Unless there is a serious challenge, Britain is set to increasingly promote a failed model of international trade that will impoverish developing countries still further. It will also likely pursue an aid strategy that supports corporations, neo-liberal economic objectives and wider British foreign policy.
The first 100 days will be key to figuring an image of a Trump White House, parallel to the Trump Administration lineup of secretaries and advisors. The road to the four years ahead will be very new and sensitive. Many polls, analysts and critics are questioning their evaluations of these elections. Eyes are now on Trump and how he will act based on the policies he pledged.
It's been a long time since trade was such a hot button topic when talking politics. Tip O'Neill, a former Speaker of the US House of Representatives, often used to say that "all politics is local" and, to an extent, that mind-set remains true today. In one of the most politically unpredictable years in recent history, trade is being used as a catch-all scapegoat for a range of local issues.
The historical record shows us that when faced with European economic and political exclusion Britons have tried to achieve their political and economic security through overseas, primarily, transatlantic connections. When we consider recent events in Europe and Europe's near abroad, it is again to those connections that Britain is likely to turn for peace and prosperity.
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From: Mandy Gould
It is an important opportunity to send political signals about what a future UK trade policy should look like. The public will remain distrustful of trade policy whether negotiated in Brussels or Westminster until fairness and transparency is engrained. This must now be the priority for all negotiators and parliamentarians alike.
Following the UK's decision to leave the EU, one of the most important things on the agenda is the renegotiation of our trade relationships with the rest of the world. There is mounting evidence that current trade rules are a significant barrier to achieving climate change goals. Brexit provides the UK with an opportunity to change this.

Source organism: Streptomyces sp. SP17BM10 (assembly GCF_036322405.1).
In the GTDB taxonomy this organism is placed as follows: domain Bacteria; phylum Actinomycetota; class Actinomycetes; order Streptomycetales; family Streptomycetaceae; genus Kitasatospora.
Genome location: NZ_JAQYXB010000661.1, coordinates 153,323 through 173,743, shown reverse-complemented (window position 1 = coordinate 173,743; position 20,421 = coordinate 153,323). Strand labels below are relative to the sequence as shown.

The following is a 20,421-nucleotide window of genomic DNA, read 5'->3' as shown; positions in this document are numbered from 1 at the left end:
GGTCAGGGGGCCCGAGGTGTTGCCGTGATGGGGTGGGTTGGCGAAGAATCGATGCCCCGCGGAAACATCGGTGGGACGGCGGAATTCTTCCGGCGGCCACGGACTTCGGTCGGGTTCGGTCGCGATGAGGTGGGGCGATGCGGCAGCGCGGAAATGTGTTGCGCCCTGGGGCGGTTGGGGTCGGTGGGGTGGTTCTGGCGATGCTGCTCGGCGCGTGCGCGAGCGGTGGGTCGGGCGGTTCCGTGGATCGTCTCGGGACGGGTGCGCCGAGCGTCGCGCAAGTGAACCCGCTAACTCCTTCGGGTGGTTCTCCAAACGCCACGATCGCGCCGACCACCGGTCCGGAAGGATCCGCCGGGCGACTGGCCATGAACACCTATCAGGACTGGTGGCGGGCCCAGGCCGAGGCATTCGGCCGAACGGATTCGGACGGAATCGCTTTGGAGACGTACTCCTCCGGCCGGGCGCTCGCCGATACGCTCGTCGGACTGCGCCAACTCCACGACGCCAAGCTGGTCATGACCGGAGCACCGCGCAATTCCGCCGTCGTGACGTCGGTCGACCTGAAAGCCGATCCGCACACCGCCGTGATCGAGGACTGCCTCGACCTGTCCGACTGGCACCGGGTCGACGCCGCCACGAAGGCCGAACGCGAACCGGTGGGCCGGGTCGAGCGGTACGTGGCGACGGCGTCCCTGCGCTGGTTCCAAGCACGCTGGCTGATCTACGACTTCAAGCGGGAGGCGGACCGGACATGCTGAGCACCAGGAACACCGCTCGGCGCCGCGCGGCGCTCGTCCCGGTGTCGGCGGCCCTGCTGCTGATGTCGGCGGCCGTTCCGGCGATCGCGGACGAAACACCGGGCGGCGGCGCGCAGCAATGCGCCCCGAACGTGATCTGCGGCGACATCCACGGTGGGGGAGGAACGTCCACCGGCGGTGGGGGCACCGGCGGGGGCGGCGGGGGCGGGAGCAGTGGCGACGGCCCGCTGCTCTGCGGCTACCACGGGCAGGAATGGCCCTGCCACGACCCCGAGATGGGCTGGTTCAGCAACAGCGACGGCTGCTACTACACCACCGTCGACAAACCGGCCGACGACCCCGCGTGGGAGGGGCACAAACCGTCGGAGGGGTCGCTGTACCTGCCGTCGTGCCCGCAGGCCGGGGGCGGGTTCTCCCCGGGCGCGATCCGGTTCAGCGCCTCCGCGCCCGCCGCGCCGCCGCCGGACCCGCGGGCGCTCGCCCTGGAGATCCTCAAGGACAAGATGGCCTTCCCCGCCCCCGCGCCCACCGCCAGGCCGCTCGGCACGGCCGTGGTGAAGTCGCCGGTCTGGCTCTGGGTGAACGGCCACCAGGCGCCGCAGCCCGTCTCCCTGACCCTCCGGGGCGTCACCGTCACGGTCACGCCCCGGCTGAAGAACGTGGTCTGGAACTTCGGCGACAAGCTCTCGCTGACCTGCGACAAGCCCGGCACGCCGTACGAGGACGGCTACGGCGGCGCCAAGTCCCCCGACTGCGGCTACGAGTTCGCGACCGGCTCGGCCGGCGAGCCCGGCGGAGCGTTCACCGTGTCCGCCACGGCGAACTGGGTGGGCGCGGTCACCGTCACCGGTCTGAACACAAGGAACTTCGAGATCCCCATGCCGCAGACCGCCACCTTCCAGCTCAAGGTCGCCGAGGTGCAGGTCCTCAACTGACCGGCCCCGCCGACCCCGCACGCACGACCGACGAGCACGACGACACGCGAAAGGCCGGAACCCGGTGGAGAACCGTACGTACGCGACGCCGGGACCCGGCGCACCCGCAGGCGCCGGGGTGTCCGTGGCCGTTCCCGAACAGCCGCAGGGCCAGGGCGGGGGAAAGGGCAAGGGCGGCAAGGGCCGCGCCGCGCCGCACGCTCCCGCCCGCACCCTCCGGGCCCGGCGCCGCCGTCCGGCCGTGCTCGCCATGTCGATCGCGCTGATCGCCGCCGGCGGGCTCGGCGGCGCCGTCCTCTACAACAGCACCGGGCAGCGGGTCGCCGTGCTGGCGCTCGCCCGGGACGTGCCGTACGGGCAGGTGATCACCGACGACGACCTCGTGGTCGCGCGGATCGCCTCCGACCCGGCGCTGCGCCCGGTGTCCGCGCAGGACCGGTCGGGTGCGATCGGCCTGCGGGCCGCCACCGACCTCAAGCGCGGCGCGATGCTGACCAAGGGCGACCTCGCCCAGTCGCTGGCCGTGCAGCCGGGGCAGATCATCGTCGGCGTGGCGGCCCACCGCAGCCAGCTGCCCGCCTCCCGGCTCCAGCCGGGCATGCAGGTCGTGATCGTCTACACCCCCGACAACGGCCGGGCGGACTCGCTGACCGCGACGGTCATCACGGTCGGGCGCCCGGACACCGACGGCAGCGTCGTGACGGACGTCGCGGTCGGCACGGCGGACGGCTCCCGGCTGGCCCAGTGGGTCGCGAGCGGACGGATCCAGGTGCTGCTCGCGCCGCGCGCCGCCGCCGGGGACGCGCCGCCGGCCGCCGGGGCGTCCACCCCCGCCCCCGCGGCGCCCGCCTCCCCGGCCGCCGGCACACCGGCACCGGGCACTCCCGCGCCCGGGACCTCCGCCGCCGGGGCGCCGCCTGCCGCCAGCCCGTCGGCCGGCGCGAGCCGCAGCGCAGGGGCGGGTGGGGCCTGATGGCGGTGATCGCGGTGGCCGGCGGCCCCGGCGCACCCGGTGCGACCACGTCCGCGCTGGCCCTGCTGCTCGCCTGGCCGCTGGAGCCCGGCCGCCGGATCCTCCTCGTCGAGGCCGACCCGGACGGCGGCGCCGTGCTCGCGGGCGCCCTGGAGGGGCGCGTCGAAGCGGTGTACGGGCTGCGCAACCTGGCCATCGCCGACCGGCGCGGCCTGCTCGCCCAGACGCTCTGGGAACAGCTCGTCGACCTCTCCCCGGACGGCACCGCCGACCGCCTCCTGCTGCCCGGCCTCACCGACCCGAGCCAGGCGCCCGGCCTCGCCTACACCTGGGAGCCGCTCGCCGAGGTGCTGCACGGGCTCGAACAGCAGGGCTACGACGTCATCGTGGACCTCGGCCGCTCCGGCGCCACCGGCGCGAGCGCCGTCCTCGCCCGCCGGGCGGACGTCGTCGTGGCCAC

Reports coming out of Brussels and Washington suggest that the Transatlantic Trade and Investment Partnership, otherwise known as TTIP, has been crippled, possibly killed, by Brexit. Informed sources suggest that TTIP will be parked until Britain's Article 50 negotiations have been completed and that there is now a possibility that the deal will never be concluded.
When I recently told a colleague that I want the UK to leave the EU, she expressed considerable dismay that someone of my background - mixed-race, working class, comprehensive education - was lining up with far-right racists. Such a misguided view of the people who support Brexit does a disservice to the millions of Britons up and down the UK, who are now in a majority that understands why it is morally, politically and economically essential for Britain to leave the EU.
Some have suggested that Brexit is a patriotic cause. And to argue for the UK to remain in the EU is somehow unpatriotic. I reject that entirely. I, as Britain's Minister for the Commonwealth, believe that the patriotic thing to do is what is in our country's long term interests. And I believe these interests are best served by re-committing to the Commonwealth and to a reformed EU.
There is much at stake in Europe just now. The external environment is characterised by economic slowdown, the pressure of conflict, the refugee crisis, and the need to move rapidly to act on the Sustainable Development Goals, especially those related to climate. Urgent action is also needed to tackle the tax and transparency issues revealed by the Panama Papers. The threat of global disease epidemics is ever-present, with Ebola having been supplanted by the zika virus as the most urgent current threat. In all these arenas, the priority is coordinated action among groups of nations: another reason to put the global role of the EU high on the agenda.